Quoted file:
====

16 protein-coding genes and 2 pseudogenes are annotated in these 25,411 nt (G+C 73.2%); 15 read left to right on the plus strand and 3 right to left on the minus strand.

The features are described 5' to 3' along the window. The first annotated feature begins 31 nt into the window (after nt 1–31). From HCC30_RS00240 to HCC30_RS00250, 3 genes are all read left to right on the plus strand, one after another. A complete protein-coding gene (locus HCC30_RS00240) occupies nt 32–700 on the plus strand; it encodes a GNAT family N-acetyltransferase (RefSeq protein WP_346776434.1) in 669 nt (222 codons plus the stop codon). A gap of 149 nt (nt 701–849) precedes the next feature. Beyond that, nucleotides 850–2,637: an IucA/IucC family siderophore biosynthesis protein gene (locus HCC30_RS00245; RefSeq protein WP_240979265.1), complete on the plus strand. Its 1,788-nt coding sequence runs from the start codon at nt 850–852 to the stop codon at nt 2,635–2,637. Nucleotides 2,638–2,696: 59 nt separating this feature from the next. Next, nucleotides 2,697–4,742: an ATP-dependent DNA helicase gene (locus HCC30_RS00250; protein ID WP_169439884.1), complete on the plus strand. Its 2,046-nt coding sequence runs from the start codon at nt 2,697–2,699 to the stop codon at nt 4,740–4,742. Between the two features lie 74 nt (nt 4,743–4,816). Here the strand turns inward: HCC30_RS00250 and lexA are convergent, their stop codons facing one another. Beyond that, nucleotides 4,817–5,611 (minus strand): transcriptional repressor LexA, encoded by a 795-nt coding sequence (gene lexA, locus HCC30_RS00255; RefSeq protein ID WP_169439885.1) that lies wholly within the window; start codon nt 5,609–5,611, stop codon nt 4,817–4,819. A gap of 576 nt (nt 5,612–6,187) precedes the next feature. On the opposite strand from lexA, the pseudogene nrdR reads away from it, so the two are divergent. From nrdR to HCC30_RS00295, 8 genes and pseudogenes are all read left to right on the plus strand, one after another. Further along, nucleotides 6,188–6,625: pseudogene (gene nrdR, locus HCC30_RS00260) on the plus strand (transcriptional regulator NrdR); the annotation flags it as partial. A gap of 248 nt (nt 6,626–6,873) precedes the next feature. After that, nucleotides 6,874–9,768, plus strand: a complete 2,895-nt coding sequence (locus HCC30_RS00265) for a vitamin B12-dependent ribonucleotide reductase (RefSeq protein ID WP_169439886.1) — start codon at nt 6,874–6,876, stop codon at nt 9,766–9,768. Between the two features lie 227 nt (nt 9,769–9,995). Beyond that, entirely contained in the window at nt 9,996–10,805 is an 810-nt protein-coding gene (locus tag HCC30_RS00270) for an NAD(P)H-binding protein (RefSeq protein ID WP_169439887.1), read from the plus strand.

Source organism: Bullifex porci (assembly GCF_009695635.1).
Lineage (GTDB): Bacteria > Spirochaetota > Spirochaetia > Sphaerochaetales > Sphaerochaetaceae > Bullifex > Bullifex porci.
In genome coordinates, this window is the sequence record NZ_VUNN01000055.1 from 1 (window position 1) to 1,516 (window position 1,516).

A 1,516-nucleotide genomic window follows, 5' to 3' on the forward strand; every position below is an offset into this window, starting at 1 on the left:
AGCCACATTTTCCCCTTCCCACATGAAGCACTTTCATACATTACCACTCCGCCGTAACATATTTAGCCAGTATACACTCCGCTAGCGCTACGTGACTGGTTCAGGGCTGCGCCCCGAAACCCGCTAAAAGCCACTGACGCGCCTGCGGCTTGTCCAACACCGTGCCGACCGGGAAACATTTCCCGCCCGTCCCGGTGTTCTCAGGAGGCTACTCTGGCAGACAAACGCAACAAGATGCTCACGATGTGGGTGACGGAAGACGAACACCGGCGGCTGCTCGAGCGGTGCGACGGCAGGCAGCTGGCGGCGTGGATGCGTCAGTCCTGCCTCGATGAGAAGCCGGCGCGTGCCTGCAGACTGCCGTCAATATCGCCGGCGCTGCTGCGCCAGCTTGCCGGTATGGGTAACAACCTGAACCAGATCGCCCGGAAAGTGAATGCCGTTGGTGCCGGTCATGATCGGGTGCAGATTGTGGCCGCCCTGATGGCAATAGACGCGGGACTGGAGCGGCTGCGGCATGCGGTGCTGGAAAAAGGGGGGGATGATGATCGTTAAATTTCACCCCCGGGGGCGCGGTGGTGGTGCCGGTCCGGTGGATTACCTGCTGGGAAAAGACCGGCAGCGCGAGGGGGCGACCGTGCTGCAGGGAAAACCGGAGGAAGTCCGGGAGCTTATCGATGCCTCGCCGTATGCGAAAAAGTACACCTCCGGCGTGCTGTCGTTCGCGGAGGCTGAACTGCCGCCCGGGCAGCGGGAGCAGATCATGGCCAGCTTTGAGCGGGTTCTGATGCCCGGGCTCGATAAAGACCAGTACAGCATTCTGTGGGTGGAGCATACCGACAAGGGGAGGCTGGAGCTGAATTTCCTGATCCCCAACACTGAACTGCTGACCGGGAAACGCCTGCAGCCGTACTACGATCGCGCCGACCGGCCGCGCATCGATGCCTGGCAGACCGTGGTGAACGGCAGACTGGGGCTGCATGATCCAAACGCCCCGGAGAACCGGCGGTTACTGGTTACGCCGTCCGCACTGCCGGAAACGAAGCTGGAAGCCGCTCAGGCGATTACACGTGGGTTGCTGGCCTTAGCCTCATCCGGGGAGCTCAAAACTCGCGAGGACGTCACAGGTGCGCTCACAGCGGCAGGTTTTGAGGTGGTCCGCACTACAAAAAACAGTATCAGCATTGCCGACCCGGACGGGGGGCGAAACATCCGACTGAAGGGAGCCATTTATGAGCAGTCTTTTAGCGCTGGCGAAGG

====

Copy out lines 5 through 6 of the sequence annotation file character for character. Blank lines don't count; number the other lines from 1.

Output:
In genome coordinates, this window is the sequence record NZ_VUNN01000055.1 from 1 (window position 1) to 1,516 (window position 1,516).

A 1,516-nucleotide genomic window follows, 5' to 3' on the forward strand; every position below is an offset into this window, starting at 1 on the left: